Protean’s battery achieves ‘in use’ performance milestone

By Megan Graham. Published at Jun 12, 2018, in Small Caps

Protean Energy Ltd (ASX:POW) has provided an update regarding the extensive testing program carried out on its 5kW and 25kW V-KOR vanadium battery units.

Over 3,000 cycles have now been tested on the 5kW stack, representing in excess of nine years of full daily cycles for a typical solar photovoltaic (PV) application. In addition, more than 1,000 cycles (three years of full daily cycles) of testing has been completed on the 25kW stack.

Crucially, both units reported no significant degradation in performance. The completion of this successful testing is considered to be representative of “in use” battery performance and therefore, is a key step in POW’s progression towards the commercialisation of V-KOR and customer orders.

Both V-KOR units were independently tested by Korea Conformity Laboratories (KCL), a leading state-of-the-art national testing laboratory established over 40 years ago.

The proprietary V-KOR technology is 100% owned by KORID Energy (KORID), a 50% owned subsidiary of POW devoted to developing battery technology.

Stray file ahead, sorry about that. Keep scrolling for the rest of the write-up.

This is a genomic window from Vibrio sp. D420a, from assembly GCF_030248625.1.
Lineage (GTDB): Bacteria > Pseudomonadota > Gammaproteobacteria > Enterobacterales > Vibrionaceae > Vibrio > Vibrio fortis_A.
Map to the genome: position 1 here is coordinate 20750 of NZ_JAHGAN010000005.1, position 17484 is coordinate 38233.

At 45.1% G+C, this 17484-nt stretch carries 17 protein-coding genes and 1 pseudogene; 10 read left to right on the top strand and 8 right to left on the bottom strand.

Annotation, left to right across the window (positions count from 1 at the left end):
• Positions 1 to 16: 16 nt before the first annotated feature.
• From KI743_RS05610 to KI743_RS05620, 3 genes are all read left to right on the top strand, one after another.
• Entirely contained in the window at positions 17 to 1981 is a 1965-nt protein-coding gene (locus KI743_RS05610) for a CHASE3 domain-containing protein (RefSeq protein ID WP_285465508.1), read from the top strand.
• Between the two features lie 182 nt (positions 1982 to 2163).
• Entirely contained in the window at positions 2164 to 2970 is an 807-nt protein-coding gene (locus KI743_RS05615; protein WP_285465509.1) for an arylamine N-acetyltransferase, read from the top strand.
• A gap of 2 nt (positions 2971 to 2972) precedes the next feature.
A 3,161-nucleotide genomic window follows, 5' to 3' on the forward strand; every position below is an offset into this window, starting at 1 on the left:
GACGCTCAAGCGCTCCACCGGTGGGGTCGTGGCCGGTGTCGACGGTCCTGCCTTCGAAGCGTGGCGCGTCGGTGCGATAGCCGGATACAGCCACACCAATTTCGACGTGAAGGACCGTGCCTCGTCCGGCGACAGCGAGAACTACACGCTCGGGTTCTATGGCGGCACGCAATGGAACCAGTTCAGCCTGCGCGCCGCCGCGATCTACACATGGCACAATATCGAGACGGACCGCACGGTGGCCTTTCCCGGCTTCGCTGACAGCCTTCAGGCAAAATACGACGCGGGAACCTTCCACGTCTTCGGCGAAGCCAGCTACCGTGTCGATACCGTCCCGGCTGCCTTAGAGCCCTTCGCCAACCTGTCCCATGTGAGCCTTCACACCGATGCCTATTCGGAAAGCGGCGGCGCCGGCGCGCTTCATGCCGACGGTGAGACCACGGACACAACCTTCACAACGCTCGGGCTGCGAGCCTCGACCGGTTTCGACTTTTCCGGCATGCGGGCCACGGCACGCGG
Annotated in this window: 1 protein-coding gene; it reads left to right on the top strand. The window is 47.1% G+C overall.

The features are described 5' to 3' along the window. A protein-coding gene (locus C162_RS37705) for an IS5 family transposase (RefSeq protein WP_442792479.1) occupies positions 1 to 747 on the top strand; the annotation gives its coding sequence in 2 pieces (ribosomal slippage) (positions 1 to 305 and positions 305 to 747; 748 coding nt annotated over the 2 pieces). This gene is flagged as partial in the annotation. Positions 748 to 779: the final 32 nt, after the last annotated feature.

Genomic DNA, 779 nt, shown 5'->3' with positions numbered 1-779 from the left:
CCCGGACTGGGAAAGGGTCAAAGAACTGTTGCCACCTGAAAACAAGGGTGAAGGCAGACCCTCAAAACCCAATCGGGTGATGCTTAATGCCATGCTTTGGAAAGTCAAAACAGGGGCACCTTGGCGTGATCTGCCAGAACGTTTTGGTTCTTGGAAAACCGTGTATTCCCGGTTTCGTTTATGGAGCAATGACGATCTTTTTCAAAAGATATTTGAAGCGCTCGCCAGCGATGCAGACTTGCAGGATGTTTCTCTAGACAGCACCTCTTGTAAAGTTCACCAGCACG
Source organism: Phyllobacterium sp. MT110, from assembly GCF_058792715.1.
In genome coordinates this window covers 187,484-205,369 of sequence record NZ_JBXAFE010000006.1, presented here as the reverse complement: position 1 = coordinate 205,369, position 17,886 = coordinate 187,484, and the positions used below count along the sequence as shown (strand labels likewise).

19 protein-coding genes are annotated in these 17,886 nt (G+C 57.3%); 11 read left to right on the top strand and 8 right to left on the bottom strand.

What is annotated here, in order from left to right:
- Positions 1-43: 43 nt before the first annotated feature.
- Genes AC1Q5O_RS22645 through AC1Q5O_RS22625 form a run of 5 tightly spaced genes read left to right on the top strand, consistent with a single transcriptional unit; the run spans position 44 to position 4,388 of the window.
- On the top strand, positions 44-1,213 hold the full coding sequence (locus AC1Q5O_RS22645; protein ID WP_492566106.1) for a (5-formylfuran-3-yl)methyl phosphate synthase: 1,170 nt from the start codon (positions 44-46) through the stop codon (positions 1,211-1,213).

The V-KOR technology — which has been developed over the last five years with over US$3 million dollars invested to date in research, development, testing and IP protection — is underpinned by 15 granted patents.

20kW solar PV integrated with two 25kW V-KOR battery and the electricity grid in a field test site at Seosan-si in Korea.

However, POW remains a speculative play and there is much work to be done, so investors should seek professional financial advice if considering this stock for their portfolio.

About KORID and V-KOR

KORID is jointly owned by Protean (50%) and KOSDAQ-listed DST Company Limited (50%).

KORID has utilised grant funding over the last five years to develop four stack sizes of flow batteries, including 2.5kW, 5kW, 10kW and 25kW units to provide commercial options to customers with varying energy consumption and storage needs.

Ultimately, the end-result of V-KOR’s strategy is to provide large (1-5MW) storage units with energy storage capacity expanded simply by increasing electrolyte volume.

In addition to KORID’s current Australian trial, two 25kW stacks are undergoing field trials with KCL as part of a solar PV and VRFB-ESS combination trial in Korea.

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